Alex Ochoa 1999 277 0.300 0.404 0.466 0.166 0.870
Tony Graffanino 1999 130 0.315 0.364 0.492 0.177 0.857
Josh Barfield 2009 20 0.400 0.400 0.450 0.050 0.850
Mike Macfarlane 1991 267 0.277 0.330 0.506 0.229 0.836
Pat Borders 1990 346 0.286 0.319 0.497 0.211 0.816
Tony Armas 1980 628 0.279 0.310 0.500 0.221 0.810
Dave Engle 1983 374 0.305 0.351 0.449 0.144 0.800
Daryl Sconiers 1985 98 0.286 0.371 0.429 0.143 0.799
Kevin Young 1996 132 0.242 0.301 0.470 0.227 0.770
Billy Hatcher 1987 564 0.296 0.352 0.415 0.119 0.767
David Bell 1999 597 0.268 0.331 0.432 0.164 0.764
Jesus Tavarez 1998 11 0.182 0.308 0.455 0.273 0.762
Marlon Anderson 2001 522 0.293 0.337 0.422 0.128 0.758
Nate Schierholtz 2011 335 0.278 0.326 0.430 0.152 0.756
Omar Infante 2008 317 0.293 0.338 0.416 0.123 0.755
Paul Householder 1985 299 0.258 0.320 0.418 0.161 0.738
Eli Marrero 2000 102 0.226 0.302 0.422 0.196 0.723
Tommy Gregg 1990 239 0.264 0.322 0.389 0.126 0.711
Joe Oliver 1992 485 0.270 0.316 0.388 0.118 0.704
Bill Nahorodny 1980 157 0.242 0.287 0.414 0.172 0.701
Luis Lopez 1997 178 0.270 0.330 0.365 0.096 0.695
Rick Leach 1984 88 0.261 0.320 0.375 0.114 0.695
Ronny Cedeno 2010 468 0.256 0.293 0.383 0.126 0.675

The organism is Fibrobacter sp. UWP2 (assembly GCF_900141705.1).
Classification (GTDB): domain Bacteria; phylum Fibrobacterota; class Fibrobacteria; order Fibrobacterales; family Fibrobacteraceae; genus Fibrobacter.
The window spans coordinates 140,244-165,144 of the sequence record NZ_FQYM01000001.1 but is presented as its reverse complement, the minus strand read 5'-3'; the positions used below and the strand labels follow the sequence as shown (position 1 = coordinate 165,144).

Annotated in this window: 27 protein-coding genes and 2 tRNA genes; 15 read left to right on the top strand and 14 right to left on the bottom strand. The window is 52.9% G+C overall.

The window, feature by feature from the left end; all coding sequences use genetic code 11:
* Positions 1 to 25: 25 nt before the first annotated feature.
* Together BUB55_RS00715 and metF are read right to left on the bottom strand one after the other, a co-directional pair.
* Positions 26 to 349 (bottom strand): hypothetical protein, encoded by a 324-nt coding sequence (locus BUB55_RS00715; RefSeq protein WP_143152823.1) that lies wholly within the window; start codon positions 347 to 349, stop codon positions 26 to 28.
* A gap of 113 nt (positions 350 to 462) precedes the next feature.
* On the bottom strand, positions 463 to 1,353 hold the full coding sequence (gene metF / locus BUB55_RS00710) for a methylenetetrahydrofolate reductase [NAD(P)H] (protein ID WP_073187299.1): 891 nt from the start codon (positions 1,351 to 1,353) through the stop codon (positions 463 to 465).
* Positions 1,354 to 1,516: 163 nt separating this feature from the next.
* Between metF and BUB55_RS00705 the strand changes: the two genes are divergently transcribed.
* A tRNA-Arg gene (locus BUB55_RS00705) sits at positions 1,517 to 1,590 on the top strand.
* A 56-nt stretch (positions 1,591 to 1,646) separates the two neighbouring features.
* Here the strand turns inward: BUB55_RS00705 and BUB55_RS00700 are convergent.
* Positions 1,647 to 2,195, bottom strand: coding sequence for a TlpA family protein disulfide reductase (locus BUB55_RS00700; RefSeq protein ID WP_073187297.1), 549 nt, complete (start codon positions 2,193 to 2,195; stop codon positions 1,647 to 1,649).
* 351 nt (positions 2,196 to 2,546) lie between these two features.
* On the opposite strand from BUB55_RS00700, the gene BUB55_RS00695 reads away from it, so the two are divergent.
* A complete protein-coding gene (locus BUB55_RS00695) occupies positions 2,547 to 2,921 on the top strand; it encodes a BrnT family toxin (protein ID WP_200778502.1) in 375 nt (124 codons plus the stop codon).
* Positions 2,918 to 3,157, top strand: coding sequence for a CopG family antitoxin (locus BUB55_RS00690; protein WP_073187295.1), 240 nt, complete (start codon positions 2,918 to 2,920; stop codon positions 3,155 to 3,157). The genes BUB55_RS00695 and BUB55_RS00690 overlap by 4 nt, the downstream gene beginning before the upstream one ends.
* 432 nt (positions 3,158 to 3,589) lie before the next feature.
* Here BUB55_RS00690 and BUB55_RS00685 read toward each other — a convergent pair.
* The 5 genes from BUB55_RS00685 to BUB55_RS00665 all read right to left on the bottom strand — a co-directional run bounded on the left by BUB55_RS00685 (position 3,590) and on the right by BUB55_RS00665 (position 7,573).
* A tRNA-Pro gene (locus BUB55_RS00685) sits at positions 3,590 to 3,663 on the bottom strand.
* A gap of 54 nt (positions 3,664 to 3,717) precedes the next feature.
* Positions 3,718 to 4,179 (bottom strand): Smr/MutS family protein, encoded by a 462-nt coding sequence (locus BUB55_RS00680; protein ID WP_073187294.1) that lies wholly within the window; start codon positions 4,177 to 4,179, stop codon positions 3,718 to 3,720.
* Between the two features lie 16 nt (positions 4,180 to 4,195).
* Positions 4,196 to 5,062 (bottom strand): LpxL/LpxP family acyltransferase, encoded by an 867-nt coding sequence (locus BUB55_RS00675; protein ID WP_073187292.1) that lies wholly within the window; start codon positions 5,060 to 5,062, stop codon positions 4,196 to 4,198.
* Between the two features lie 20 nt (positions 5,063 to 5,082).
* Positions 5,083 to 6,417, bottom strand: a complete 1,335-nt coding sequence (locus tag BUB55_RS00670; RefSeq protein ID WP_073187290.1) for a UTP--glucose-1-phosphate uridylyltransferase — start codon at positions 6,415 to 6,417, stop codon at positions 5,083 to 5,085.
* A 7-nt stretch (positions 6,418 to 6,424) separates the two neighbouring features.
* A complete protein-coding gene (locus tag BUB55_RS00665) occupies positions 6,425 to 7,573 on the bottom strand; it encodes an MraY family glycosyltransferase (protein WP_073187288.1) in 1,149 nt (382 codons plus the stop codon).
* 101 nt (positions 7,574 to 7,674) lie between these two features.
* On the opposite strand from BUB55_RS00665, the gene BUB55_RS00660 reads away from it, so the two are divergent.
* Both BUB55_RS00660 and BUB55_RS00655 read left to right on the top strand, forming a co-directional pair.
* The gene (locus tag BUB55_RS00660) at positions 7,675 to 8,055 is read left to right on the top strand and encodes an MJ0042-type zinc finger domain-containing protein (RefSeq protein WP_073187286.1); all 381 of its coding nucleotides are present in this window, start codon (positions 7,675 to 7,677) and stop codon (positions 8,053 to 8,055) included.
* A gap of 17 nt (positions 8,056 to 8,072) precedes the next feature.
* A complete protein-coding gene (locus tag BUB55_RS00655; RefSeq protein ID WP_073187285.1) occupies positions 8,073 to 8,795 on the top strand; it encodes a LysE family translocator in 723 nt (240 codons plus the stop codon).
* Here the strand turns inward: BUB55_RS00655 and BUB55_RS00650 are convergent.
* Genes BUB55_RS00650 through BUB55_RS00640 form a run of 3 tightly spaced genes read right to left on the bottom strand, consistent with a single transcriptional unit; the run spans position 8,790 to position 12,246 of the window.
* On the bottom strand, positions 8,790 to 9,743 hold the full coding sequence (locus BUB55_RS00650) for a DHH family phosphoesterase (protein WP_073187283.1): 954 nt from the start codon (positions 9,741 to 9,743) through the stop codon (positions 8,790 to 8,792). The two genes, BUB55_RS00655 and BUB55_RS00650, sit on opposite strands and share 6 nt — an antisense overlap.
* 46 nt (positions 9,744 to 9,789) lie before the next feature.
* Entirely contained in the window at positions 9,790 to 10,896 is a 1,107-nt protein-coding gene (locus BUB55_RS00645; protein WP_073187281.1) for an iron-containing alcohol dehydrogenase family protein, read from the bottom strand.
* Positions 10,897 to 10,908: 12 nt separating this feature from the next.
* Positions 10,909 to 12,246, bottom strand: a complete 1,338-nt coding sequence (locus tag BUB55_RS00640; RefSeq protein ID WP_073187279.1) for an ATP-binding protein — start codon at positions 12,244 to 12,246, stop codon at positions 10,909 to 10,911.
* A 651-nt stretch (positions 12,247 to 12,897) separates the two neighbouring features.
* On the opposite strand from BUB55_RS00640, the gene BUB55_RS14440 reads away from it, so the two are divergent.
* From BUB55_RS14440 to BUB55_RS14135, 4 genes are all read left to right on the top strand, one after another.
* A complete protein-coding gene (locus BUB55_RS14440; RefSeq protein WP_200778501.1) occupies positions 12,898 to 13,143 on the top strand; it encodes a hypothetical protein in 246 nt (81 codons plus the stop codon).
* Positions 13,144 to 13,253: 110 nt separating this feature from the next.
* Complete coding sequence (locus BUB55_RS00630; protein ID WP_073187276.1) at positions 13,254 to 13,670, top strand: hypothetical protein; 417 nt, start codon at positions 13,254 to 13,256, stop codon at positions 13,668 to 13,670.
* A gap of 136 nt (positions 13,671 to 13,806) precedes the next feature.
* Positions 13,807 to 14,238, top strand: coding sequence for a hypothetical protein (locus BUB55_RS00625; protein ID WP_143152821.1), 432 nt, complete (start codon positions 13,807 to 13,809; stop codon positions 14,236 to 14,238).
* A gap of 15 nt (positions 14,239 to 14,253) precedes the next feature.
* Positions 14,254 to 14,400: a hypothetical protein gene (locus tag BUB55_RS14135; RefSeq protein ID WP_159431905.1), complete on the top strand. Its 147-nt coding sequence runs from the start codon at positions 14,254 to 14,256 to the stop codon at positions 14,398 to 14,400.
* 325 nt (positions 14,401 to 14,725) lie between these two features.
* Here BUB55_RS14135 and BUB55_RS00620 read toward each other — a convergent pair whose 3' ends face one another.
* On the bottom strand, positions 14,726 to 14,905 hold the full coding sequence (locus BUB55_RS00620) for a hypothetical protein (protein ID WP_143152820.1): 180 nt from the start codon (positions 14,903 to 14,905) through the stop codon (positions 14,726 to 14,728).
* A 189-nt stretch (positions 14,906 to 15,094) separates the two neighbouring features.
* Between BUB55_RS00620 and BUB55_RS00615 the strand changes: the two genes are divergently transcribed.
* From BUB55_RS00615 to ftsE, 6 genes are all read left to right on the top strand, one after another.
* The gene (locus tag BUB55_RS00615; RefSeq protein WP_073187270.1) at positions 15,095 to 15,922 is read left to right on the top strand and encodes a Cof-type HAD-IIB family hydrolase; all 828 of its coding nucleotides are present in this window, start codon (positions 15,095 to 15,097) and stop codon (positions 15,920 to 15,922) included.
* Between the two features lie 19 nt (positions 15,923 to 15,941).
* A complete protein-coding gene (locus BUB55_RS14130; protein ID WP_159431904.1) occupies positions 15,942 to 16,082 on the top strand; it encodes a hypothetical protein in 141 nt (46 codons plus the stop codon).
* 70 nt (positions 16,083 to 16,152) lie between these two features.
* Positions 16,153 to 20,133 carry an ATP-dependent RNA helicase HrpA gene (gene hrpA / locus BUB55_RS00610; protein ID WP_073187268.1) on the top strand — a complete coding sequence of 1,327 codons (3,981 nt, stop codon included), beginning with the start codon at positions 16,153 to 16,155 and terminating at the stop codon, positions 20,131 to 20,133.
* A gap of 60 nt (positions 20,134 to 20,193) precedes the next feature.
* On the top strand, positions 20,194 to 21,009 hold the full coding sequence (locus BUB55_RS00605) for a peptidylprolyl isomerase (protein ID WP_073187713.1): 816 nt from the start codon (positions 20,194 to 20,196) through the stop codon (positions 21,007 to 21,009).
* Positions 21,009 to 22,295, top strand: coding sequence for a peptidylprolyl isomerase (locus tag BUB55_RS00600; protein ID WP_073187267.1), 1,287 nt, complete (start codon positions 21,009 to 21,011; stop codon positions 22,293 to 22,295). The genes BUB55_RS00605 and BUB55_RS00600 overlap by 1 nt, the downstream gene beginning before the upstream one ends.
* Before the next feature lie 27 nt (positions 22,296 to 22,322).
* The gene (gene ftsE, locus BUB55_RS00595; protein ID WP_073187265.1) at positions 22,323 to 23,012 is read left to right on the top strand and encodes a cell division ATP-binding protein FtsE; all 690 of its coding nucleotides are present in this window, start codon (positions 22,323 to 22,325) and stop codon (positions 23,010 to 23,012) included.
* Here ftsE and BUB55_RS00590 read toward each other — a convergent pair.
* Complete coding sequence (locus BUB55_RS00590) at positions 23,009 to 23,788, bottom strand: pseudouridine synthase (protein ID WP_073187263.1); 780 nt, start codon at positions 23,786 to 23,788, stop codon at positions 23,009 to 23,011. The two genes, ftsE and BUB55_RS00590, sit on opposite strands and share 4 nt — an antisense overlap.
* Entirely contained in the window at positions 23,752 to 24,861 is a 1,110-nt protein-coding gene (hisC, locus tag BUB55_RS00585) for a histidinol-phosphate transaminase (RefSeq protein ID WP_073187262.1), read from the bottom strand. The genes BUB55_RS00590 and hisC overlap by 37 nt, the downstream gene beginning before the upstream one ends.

Jeremy Reed 2008 286 0.269 0.314 0.360 0.091 0.674
Roger Bernadina 2011 309 0.243 0.302 0.363 0.120 0.664
Carlos Martinez 1992 228 0.263 0.283 0.377 0.114 0.661
Greg Myers 1993 290 0.255 0.298 0.362 0.107 0.660
Mike Matheny 1997 320 0.244 0.294 0.338 0.094 0.631
Max Venable 1984 71 0.239 0.276 0.352 0.113 0.628
Jose Nieves 2002 97 0.289 0.303 0.309 0.021 0.612
Manny Alexander 1998 264 0.227 0.278 0.330 0.102 0.608
Tom Nieto 1987 105 0.200 0.276 0.314 0.114 0.590
Alberto Gonzalez 2010 186 0.247 0.277 0.301 0.054 0.578
Milt Cuyler 1995 88 0.205 0.271 0.307 0.102 0.578
Damon Berryhill 1990 53 0.189 0.254 0.321 0.132 0.575
Rob Johnson 2010 178 0.191 0.293 0.281 0.090 0.574
Jeff Hamilton 1991 94 0.223 0.255 0.298 0.075 0.553
Greg Litton 1991 127 0.181 0.250 0.276 0.095 0.526
Bobby Clark 1982 90 0.211 0.209 0.289 0.078 0.498
Kiko Garcia 1980 311 0.199 0.255 0.235 0.035 0.490
Steve Decker 1992 43 0.163 0.280 0.186 0.023 0.466
Damian Rolls 2004 117 0.162 0.231 0.205 0.043 0.436
Tony Pena 2008 225 0.169 0.189 0.209 0.040 0.398
Sandy Martinez 1997 2 0.000 0.333 0.000 0.000 0.333
Todd Dunwoody 2002 6 0.000 0.000 0.000 0.000 0.000